‘I’m not always nice’: Hugh Jackman on anger, vulnerability and the

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hugh jackman is feeling reflective. it is easy to understand why. In his latest film, His Son, he plays an absentee, workaholic father struggling to help his estranged and deeply depressed teenage son. The role changed Jackman, he says, “as a man, as an actor, as a father, as a husband.” Such a role would inspire a period of introspection for most parents, not to mention soon-to-be empty nesters like Jackman, 54, and his actress-producer wife Deborra-Lee Furness (they have two sons, Oscar and ava) . Also, towards the end of production, his father died.

“we were close,” jackman says. “Here’s a great way to describe my relationship with my dad: We could go to a cricket tryout and feel totally comfortable sitting together, and during a seven-hour tryout, we’d talk for 20 minutes.” Jackman is on a video call from his publicist’s house. he is laid-back and open, often undermining serious emotional points with a punch line and uproarious laughter.

“My mother left when I was eight, so my father raised us,” he says. “He taught me really great values. he was never really interested in things like fame and money. he was always encouraging about education and good treatment of people and keeping his word ”. His father, Chris, would visit him on the set, where he would sit quietly, do his crossword puzzles or Sudoku puzzles, occasionally glancing at Jackman to give him the go-ahead. “He saw everything I did. he never said a bad word about anything,” Jackman says. “a lot of who I am today is thanks to him.”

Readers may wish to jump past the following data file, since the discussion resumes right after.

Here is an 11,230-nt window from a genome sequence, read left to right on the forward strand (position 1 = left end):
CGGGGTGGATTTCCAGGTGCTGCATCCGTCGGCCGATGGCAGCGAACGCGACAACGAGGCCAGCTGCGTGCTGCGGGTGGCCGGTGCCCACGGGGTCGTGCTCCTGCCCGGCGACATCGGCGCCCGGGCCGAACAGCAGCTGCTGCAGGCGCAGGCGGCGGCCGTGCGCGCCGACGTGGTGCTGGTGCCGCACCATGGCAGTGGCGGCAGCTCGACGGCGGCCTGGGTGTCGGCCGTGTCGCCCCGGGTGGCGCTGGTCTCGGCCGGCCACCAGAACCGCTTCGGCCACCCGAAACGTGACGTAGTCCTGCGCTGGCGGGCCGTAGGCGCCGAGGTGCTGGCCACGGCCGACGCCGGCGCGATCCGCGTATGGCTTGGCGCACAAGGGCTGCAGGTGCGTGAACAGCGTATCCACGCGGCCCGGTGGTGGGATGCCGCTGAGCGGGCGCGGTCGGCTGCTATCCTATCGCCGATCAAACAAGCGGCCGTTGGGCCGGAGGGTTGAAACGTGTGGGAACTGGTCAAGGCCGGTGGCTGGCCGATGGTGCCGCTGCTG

jackman visited chris in australia shortly before filming of the son began in london. her father had been living with alzheimer’s for 12 years and her health had been deteriorating. jackman knew it was probably goodbye. When Chris died, Jackman stayed in London to finish making the son, partly because his father was the type to never miss work and would have expected the same of his son, but also because the movie helped him grieve.

“It was a film about vulnerability, family, generations, and how our past informs who we are today,” says Jackman. The Son explores the stranglehold of depression, tackling important topics like divorce scars, generational trauma, and serious mental illness. Taking on such a revealing role feels almost subversive for an actor more associated with comic book blockbusters (he was the X-Men glutton in nine movies) and musical box office giants like The Greatest Showman and Les Miserables. but jackman’s performance is assured; he has been nominated for a golden globe and is an outsider for an oscar.

The filming was intense, on and off the set. As a result of the pandemic, Jackman had not acted for a few years when he began filming and was still living in a Covid bubble with his family. “It was technically difficult. it was emotionally difficult. and I just kind of let myself go a little bit,” he says. “Things were coming out of my upbringing. my concerns as a parent. he began to experience sleepless nights. “That is something new for me. I was thinking about it and dreaming about it. I was more of a disaster at this than anything I’ve ever done.”

but it was also an enlightening experience. “I grew up in a large family with difficulties and some mental health issues,” she says. after making the film, “I understood the complications surrounding it and that it might have jumped into some judgments about the behavior of certain people.” now, he is “much less critical about it.” he started therapy while filming.